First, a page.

The first thing you’re going to need is a suitable fishing rod combo. Weight and size are key for bream fishing and generally, light spinning gear will work well. A suitable fishing rod length should be between 6.6 foot through to 8 foot. The most suitable weight classes are 1–3 or 2–4 kilo rods. Anything heavier just isn’t suitable for this style of fishing which requires finesse. Coupled with a 1000, 2000 or 2500 size reel.
For beginners, there are plenty of quality entry level rod combos that won’t break the bank. Some good examples include the affordable Savage Gear MPP2 and 2000 black reel combo. There is also the ever reliable Shimano Catana rod series such as the 702 estuary series Rod 2-4 kilo coupled with a Sienna 2500 reel. These are ideal choices when starting available with price points around $129 at most local tackle shops.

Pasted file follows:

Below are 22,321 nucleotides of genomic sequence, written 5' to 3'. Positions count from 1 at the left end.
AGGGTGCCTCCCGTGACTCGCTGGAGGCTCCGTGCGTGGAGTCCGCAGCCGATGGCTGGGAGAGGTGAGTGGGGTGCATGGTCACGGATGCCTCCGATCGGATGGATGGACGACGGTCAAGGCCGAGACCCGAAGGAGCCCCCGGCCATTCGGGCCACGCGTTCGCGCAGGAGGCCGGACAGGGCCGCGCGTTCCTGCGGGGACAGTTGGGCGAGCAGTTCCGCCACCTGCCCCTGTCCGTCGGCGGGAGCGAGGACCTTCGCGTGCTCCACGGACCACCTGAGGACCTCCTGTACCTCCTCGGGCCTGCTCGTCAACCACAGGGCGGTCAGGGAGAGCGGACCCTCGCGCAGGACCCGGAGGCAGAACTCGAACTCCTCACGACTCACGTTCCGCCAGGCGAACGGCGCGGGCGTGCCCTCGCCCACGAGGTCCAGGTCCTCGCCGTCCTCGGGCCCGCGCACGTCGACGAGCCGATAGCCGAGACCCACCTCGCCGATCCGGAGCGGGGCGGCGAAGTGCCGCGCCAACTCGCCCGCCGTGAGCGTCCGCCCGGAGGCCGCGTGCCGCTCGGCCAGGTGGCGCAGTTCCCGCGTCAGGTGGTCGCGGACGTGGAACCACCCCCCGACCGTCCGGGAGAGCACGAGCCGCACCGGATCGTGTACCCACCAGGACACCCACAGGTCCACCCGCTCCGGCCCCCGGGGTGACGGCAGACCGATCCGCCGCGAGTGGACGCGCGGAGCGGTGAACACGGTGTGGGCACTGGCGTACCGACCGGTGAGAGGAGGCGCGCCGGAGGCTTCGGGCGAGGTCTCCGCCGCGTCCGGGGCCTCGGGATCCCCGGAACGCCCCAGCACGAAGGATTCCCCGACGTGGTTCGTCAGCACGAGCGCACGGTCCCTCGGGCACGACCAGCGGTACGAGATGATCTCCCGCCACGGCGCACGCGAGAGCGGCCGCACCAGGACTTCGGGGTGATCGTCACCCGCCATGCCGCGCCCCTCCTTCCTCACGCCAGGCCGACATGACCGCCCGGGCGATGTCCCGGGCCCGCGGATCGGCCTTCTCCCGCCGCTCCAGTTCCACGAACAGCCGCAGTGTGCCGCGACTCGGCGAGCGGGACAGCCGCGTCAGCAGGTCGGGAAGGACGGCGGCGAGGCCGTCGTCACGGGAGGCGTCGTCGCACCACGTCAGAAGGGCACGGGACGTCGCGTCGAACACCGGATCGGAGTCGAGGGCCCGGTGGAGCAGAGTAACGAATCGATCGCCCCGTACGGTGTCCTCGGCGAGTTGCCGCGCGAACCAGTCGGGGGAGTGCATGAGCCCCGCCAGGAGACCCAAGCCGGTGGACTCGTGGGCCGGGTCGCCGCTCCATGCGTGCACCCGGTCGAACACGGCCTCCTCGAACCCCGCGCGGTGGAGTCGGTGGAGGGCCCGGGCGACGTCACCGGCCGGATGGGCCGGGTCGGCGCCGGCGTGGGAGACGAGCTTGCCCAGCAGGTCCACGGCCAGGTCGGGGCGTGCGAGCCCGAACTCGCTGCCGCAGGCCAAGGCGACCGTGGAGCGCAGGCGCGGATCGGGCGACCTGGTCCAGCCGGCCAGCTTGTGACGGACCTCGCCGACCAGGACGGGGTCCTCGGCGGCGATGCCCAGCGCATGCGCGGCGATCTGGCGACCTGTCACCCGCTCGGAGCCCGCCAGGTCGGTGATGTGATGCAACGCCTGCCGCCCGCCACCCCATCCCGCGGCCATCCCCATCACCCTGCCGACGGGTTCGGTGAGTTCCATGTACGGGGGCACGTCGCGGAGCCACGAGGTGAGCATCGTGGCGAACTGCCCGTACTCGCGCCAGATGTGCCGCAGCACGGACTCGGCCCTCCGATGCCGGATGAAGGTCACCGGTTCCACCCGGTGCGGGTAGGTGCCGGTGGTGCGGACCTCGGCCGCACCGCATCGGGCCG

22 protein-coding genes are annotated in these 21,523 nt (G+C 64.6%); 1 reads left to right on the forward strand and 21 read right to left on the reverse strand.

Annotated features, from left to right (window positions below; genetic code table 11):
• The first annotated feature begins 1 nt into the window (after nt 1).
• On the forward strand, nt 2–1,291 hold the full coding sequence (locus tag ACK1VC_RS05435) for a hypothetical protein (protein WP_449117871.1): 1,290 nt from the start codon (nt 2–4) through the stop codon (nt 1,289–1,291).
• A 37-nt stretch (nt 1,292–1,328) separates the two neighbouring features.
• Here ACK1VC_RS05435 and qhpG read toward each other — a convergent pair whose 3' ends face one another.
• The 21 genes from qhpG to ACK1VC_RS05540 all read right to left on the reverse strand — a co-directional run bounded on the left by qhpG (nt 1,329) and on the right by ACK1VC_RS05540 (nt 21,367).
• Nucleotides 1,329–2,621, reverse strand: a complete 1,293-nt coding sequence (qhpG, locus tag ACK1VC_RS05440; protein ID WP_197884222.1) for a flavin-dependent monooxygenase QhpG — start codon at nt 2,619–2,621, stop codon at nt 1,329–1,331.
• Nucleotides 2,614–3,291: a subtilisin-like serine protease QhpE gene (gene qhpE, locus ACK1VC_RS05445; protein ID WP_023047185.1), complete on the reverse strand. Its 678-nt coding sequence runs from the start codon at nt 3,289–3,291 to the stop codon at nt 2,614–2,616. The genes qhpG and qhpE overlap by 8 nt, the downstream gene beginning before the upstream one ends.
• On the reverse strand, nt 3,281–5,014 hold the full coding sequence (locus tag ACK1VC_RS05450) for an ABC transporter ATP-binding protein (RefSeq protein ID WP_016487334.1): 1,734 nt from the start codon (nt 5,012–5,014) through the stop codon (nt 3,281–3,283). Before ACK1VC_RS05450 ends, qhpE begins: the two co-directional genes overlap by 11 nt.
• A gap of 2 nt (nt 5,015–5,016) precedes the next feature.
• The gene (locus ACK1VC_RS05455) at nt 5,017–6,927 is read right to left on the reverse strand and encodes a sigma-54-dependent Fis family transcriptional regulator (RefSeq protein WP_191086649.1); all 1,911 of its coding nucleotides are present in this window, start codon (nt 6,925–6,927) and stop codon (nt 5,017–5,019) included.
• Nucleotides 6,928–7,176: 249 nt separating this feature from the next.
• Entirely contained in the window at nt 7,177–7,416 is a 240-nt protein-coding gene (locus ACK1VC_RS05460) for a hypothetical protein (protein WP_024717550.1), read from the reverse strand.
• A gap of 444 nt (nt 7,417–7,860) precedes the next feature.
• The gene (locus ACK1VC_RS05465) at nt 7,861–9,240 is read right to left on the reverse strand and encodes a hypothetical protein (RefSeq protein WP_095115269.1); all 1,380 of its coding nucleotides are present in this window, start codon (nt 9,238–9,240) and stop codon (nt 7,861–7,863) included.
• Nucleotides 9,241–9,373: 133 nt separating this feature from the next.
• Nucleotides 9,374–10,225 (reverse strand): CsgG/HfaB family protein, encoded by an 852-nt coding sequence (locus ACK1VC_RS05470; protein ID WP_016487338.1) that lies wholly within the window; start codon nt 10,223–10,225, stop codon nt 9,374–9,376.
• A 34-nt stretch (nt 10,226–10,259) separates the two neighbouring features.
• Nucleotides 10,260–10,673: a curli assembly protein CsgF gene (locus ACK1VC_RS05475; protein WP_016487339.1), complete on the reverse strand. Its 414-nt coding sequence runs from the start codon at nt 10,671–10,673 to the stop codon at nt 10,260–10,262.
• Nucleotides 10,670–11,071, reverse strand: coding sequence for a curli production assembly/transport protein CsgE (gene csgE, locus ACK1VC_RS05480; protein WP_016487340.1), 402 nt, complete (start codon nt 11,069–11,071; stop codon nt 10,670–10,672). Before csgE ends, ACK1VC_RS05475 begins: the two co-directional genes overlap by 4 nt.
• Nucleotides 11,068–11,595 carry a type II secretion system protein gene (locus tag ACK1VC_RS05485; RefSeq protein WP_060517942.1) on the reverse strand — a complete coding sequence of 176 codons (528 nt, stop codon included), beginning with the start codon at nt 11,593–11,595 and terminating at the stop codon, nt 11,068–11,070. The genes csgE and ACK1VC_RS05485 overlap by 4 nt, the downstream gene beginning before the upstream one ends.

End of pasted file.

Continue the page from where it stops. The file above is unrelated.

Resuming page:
As you become more accomplished you will likely want to upgrade your rod combo. The options here are almost endless. Some recommended options include the Abu Garcia Veritas 3.0 702SPL 7 foot rod 2-4 class. Coupled with a ProMax 30 spinning reel is great and won’t break the bank at a price around $229. The Shimano revolution series rods coupled with reels such as Stadic, Nasci, Sedona at different price points. There are also popular spin rods such as the Daiwa gen black series. My current bream combo is a Savage Gear Finezze spin rod 2-4 kilo paired with a Stealth 2000 reel.
Fishing line & leader